On Steve Jobs

So here’s another post about Steve Jobs, since he’s been all over the media since his passing last night. Jobs has had a definite influence on my life; he ran companies that made things that I wanted to have. Badly.

I’ve been a firm supporter of Apple’s products since I first set my hands on an Apple II as a first grader back in 1986. My family’s Mac SE is still fully functioning. I’ve picked up my fair share of nostalgic Apple products, many of which I saved from a painful demise at the recycling yard to being used for my various projects. To this day, I’m still trying to track down a complete NeXT system. I spend a good part of my day working on a modern Mac and my iPod is always on me. I may forget to bring my wallet, but I always have my iPod.

The products that Apple has produced under Jobs have definitely changed the consumer electronics landscape time and time again, but in recent years Jobs led the release of the iPad, a device that makes an impact on the comics industry.

Seeing how poorly the music and film industries have done in the digital age, the release of the iPad pushed comic book publishers into the modern era. Now that there is feasibly a way to enjoy reading comics digitally (lets face it…reading comics on screen really isn’t that much fun), they’ve gotten on the iPad/digital comics with making sure that their content is accessible–in a way that they can monetize–and easy for their audience.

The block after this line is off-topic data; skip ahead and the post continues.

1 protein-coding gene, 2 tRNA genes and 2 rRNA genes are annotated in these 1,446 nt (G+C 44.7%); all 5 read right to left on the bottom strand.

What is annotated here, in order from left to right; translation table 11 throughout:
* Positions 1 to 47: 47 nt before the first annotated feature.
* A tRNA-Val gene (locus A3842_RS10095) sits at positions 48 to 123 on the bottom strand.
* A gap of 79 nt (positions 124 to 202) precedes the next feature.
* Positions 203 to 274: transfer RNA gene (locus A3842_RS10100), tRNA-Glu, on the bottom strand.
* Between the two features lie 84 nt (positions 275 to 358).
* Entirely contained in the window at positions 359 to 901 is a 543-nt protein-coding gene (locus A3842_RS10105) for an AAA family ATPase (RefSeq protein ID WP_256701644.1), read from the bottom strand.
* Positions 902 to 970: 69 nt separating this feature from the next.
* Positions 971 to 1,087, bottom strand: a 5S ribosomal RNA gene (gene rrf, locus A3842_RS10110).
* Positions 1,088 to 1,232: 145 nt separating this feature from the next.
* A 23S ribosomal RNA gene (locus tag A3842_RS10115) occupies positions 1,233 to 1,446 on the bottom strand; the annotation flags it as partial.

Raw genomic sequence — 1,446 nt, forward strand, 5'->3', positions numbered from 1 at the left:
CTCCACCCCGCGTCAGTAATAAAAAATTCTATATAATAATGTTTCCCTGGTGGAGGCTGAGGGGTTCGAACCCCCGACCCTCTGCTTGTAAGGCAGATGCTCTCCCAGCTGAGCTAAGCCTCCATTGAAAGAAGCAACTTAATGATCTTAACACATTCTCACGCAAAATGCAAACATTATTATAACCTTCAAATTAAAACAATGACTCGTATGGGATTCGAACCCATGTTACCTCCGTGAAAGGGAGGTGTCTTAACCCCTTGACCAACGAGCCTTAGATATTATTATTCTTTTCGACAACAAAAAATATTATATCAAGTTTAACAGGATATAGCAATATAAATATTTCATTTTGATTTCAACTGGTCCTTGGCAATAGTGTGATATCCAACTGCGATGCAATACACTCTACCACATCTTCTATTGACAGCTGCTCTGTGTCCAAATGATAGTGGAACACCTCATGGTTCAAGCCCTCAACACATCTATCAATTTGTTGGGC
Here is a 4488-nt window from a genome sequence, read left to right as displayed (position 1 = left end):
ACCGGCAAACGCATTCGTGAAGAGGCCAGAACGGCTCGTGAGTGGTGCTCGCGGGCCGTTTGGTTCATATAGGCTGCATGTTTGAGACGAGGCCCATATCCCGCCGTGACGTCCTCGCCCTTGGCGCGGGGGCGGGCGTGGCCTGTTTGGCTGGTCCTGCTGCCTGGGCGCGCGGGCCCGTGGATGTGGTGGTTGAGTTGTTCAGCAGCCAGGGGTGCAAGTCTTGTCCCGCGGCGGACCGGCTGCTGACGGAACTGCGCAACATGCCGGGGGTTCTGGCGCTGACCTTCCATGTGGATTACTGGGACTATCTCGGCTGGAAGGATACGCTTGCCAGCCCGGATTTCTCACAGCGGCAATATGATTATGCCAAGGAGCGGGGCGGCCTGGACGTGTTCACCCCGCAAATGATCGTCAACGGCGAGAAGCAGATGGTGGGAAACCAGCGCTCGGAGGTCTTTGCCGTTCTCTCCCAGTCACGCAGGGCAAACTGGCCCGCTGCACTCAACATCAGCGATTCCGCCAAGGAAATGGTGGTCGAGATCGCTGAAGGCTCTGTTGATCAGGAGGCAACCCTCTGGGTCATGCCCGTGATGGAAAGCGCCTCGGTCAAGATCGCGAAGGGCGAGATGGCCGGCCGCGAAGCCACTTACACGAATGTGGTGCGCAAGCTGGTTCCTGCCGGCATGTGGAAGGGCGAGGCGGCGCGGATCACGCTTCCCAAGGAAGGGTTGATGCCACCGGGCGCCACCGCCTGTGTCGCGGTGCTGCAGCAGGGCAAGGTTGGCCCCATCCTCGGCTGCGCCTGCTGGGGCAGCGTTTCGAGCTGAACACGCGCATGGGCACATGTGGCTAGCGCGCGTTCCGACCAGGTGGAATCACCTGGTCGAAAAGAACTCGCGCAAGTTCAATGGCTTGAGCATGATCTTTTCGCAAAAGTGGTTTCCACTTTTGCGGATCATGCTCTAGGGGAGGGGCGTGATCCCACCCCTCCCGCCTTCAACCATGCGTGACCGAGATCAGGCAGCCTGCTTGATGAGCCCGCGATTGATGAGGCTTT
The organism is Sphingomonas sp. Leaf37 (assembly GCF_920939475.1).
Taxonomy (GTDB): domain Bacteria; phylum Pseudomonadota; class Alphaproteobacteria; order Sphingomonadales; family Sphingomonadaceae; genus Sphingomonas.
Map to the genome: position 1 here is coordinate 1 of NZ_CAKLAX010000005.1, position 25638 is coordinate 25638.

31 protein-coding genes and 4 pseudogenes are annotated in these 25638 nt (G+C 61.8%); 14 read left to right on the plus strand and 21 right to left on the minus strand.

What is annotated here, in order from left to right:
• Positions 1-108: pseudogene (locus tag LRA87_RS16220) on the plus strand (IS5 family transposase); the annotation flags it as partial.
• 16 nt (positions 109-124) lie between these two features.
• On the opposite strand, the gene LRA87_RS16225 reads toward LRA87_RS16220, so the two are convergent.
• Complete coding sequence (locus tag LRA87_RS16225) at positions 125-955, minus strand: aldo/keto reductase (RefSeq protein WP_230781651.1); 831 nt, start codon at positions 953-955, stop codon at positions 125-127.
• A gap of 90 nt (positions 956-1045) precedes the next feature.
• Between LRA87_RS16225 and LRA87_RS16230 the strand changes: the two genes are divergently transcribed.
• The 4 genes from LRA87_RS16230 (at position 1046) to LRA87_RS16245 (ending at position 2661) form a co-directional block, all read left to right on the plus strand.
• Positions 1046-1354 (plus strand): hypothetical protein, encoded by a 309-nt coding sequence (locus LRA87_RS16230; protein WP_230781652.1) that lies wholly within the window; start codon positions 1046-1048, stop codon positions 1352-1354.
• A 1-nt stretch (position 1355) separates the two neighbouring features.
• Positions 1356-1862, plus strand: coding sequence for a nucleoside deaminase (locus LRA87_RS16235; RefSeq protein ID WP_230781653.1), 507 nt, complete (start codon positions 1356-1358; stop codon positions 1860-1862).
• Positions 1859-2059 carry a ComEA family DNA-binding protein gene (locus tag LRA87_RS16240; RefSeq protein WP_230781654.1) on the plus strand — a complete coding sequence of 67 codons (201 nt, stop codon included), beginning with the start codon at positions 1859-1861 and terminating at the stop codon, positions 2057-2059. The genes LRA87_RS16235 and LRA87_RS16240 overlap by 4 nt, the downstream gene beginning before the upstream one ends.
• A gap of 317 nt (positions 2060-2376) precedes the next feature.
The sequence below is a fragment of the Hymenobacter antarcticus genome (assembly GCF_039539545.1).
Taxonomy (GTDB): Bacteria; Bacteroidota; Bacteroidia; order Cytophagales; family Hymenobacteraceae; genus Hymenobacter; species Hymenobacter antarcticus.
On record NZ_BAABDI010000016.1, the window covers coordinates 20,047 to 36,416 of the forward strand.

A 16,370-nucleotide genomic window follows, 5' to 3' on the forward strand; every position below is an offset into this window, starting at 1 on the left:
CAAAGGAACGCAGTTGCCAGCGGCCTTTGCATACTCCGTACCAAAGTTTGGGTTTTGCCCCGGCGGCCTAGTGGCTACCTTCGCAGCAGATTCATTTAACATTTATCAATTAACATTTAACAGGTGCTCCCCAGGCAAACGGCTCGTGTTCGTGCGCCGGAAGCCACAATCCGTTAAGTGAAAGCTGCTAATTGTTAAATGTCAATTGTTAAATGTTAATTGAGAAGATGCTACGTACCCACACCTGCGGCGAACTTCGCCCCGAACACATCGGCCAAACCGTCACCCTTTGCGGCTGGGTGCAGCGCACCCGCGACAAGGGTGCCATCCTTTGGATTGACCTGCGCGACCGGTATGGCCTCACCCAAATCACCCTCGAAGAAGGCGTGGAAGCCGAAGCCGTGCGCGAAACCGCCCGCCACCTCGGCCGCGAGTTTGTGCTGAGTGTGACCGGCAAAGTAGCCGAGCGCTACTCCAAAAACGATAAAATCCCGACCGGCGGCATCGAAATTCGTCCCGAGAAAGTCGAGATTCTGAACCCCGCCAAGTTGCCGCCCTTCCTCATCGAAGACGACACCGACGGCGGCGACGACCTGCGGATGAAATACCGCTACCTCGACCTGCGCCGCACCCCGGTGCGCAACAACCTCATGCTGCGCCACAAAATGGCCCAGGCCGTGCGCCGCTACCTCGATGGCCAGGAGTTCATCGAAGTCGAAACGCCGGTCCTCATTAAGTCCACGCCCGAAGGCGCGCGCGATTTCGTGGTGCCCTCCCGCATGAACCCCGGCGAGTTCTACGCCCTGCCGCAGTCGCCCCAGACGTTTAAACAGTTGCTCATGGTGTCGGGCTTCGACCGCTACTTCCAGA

Say you still haven’t gotten that first issue of the new Hawk and Dove series, now a month later. You can just purchase it online. Not only current titles, but a bunch of stuff from the back catalog. This is great for the reader, but what about your local comic shop?

Now that consumers have a new way to get their comics, what happens to the brick and mortar location? If they don’t want to wind up like Borders, they’re going to have to rethink their strategy.

But it certainly helps the publisher’s bottom line, as they’ve made their inventory available to everyone. Across the board, digital sales are up, no doubt thanks to people wanting an iPad.

A Steve Jobs helmed Apple created a device that revolutionized how we use content, just like how the Apple II brought computers into the home and school, and how Macs made everything easier on the computer, and how the iPod changed how we listened music, and how the iPhone made cell phones exactly like the stuff that Captain Kirk used.

So Steve did it again.